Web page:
Of the 63 actual bills introduced, 6 were good and 9 were harmless.  The other 48 were not good from the very beginning.

All of the good bills were by Republicans.  Delegate Mark Cole (R-Fredericksburg) introduced HB 4001 that would have codified into Virginia law the US Supreme Court’s District of Columbia v Heller decision that clarifies the right of individual Virginians to keep and bear arms.  Delegate Cole also introduced HB 4002 that would require state and local government entities to allow their employees who have concealed handgun permits (CHPs) to carry concealed in their workplace unless the government provides armed security on site.

Delegate David Yancey (R-Newport News) introduced HB 4014 that would allow persons convicted of stealing firearms to get a reduced sentence if they provided substantial help to authorities in apprehending other persons involved in the crime.

In the Senate, Bill Stanley (R-Moneta) introduced SB 4011 to allow public and private schools to have “volunteer school security” officers (retired law enforcement officers not paid by the school) who can be armed on school property.

Senator Majority Leader Tommy Norment (R-Williamsburg) introduced SB 4015 which would require schools to teach firearm safety at all grades.  The courses would be taught by law-enforcement officers and would not use actual firearms.

Dick Black (R-Leesburg) introduced SB 4016, which would allow local government employees CHPs to carry or possess a firearm at their workplace whether armed security is provided or not.

All of the bad bills were introduced by Democrats with a few notable exceptions.  Former Lt Governor candidate Glenn Davis (R-Virginia Beach) introduced HB 4007 which would allow localities to ban guns in their government buildings.  This would infringe on the rights of gun owners to protect themselves both in the buildings and going from and to their vehicles.  Davis also introduced HB 4008 which would reduce options for CHP applicants to get training that our laws require. That was a disappointment as it would limit our constitutional rights.

While Senator Norment introduced one good bill, he also introduced a bad one.  SB 4013 would ban firearms for anyone other than a certain privileged few in any government building and would change violations from misdemeanors to felonies.  Then he turned around and asked that the bill be stricken.  This is somewhat of a mystery.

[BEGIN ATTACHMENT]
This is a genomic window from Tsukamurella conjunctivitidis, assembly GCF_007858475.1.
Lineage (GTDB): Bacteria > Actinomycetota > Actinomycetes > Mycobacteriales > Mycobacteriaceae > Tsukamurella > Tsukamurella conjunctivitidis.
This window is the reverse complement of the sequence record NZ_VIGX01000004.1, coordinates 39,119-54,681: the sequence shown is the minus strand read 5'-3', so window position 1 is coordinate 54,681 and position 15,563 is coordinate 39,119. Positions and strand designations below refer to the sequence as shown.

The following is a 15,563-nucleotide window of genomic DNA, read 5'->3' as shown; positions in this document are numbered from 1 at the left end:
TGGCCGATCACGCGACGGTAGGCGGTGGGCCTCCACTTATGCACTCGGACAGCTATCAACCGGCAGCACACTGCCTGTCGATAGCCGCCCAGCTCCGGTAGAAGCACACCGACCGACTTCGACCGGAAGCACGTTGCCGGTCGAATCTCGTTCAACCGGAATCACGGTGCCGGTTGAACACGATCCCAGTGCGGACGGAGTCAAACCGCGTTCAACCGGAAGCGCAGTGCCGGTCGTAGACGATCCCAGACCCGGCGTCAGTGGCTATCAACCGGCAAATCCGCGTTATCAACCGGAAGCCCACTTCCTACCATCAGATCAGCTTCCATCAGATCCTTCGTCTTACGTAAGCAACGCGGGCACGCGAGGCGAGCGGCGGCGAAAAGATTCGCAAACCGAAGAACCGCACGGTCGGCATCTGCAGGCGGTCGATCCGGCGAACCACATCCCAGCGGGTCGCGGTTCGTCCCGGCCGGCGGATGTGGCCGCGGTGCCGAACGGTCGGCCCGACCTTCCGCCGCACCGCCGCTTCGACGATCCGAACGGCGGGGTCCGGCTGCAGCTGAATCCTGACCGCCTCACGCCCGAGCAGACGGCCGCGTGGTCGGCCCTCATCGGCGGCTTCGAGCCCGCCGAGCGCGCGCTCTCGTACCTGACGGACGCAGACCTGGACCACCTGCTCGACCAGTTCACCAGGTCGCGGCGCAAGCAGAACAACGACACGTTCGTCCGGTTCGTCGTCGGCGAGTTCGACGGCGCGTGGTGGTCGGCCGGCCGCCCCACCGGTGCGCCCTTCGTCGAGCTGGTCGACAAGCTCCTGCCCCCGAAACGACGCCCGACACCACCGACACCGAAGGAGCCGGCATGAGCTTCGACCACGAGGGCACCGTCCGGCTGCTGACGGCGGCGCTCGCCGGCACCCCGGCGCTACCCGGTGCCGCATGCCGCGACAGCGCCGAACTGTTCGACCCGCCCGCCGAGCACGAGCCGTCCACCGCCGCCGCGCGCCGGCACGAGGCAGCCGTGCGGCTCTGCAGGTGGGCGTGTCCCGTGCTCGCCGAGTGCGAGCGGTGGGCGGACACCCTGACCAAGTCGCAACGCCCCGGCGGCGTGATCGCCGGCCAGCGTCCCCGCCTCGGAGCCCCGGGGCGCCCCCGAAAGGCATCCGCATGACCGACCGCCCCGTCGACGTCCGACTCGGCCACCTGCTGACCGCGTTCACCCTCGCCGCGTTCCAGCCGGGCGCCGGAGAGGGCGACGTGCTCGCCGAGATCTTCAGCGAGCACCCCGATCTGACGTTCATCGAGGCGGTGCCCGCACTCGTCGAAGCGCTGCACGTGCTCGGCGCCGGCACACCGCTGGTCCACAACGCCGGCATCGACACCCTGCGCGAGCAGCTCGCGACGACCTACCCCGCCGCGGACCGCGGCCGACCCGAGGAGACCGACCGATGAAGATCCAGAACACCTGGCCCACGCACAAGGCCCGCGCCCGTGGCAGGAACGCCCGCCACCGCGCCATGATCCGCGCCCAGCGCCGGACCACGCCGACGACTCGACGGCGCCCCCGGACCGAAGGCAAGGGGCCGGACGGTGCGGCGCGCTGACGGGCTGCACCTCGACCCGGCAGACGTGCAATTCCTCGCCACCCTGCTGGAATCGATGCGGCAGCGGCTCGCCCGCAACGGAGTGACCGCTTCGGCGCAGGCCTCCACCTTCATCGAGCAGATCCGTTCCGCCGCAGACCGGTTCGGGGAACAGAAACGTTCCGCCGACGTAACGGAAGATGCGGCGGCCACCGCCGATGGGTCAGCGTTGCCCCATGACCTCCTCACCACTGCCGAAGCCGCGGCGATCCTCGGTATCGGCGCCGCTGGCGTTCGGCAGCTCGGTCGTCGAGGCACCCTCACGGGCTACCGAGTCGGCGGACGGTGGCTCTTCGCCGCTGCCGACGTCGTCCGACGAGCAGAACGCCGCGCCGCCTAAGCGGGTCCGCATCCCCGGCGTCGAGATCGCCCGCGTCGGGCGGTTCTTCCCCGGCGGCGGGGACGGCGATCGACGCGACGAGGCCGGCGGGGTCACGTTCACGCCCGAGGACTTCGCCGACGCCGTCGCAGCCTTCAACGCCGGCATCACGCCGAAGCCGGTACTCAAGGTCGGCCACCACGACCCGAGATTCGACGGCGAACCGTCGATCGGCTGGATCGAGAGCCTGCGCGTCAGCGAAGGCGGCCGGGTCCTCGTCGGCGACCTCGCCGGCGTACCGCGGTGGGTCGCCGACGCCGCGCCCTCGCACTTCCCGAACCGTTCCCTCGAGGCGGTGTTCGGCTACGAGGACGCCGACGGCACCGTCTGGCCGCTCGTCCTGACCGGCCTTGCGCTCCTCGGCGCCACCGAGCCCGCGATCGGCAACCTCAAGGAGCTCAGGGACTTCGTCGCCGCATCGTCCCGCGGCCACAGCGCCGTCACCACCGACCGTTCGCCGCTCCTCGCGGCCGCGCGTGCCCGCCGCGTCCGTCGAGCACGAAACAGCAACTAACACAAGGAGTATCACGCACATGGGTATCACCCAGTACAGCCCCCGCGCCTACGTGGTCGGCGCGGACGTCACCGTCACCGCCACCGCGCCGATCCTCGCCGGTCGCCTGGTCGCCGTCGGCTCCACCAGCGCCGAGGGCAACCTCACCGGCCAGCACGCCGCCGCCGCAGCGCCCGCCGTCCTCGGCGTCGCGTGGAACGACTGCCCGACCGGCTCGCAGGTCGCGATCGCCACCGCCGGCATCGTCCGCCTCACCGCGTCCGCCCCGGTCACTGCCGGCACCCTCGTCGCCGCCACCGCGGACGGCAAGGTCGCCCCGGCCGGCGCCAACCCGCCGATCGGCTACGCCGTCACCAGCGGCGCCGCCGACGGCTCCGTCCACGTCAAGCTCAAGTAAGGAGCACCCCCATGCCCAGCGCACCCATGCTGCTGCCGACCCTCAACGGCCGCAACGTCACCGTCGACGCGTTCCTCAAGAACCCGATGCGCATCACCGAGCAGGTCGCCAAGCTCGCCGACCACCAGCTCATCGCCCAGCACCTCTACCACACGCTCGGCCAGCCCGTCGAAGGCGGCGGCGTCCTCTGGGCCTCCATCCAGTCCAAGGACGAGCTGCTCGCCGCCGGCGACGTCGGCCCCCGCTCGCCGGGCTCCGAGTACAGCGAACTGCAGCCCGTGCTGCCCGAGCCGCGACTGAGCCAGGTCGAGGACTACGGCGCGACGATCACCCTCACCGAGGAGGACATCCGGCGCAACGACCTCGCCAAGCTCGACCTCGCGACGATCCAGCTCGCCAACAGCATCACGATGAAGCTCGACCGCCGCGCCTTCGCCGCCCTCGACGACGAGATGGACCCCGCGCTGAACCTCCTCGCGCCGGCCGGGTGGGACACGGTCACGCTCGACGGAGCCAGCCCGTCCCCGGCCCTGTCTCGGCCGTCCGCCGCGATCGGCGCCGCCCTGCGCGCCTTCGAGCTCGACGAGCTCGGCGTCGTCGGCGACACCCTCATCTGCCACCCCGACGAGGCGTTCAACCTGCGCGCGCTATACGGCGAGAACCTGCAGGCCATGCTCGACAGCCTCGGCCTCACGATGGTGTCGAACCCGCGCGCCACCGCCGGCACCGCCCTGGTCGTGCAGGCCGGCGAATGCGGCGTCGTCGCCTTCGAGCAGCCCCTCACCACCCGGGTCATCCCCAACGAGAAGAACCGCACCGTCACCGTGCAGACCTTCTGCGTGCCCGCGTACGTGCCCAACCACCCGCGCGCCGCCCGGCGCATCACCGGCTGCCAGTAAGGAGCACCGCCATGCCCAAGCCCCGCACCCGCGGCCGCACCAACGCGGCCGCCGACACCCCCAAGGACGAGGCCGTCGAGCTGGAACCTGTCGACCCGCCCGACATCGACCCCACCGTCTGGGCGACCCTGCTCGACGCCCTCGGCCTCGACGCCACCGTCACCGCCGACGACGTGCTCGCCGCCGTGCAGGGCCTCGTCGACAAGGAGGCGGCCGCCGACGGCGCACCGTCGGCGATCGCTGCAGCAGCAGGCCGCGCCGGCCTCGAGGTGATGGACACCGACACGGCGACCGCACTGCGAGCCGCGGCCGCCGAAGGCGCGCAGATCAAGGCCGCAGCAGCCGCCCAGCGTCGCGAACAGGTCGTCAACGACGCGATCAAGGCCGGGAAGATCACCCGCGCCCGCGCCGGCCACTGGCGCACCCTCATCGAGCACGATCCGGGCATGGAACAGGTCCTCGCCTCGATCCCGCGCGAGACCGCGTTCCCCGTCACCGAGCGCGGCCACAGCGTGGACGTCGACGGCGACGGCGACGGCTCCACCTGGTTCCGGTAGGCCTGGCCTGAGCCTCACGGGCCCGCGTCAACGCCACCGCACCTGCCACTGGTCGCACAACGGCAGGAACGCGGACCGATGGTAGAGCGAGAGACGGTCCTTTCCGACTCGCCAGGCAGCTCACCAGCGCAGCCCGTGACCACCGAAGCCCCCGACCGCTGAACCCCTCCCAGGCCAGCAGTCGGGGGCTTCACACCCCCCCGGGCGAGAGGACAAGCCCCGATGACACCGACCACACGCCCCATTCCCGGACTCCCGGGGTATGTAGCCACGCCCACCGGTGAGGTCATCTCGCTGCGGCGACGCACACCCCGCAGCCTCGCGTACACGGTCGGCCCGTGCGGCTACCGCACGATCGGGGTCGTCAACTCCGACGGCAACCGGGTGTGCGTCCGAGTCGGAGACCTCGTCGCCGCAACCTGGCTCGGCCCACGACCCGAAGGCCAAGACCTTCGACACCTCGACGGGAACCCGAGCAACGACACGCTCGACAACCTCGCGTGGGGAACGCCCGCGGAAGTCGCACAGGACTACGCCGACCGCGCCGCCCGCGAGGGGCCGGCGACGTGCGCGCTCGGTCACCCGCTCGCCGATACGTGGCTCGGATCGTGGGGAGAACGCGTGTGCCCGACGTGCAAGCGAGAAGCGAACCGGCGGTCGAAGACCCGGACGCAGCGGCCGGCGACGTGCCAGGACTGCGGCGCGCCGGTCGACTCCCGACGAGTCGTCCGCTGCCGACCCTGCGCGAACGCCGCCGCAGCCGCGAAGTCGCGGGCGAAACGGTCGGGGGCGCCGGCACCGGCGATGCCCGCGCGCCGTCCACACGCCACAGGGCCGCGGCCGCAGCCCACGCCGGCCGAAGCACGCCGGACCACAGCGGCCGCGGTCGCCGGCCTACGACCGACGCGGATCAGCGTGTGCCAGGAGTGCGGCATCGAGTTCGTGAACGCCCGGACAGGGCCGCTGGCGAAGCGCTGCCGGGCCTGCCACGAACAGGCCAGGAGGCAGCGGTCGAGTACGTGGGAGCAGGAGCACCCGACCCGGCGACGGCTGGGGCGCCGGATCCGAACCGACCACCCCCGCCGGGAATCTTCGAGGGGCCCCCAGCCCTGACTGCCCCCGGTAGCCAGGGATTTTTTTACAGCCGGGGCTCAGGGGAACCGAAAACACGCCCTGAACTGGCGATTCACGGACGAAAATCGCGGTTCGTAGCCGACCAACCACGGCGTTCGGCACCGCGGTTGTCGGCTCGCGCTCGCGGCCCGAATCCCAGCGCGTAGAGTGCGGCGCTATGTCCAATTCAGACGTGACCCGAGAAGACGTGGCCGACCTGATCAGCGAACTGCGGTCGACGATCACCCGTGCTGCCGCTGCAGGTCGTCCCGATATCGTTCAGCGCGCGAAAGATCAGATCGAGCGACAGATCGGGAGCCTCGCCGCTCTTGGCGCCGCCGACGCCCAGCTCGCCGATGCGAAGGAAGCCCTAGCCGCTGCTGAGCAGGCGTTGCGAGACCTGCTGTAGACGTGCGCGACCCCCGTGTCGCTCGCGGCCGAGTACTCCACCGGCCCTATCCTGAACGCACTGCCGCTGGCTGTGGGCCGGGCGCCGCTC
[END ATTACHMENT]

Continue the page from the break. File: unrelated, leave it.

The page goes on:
You would think with all those bills that the special session would last for days.  It did not. It lasted only a mere 90 minutes before it was recessed until November 18th.  In the meantime the bipartisan Virginia State Crime Commission led by its chairman Senator Mark Obenshain (R-Harrisonburg) and vice-chairman Delegate Rob Bell (R-Albemarle) are directed to “undertake a systematic review of the events that occurred in Virginia Beach and propose legislative changes to Virginia’s laws concerning firearms and public safety.”  In the letter to the Crime Commission, Speaker Cox Senate Majority Leader Norment noted that they “have asked the committees of the House and Senate to refer all legislation introduced during the Special Session to the Crime Commission for review,” including any additional legislation filed before July 19.

Here’s the takeaway:  The General Assembly reconvenes after the November election.  That means legislators cannot be held accountable at the polls this year for their votes when the special session reconvenes.  It also means that people by in large lose interest easily and our legislators can act in November without the scrutiny that they are currently facing.  It’s a safe bet to say we need to stay abreast of this as our constitutional freedoms are at stake.  We must also remind our representatives in Richmond that we are watching what they do.  We have to.  It affects us all.

Respectfully submitted,
Cher McCoy
Legislation Chair – RARC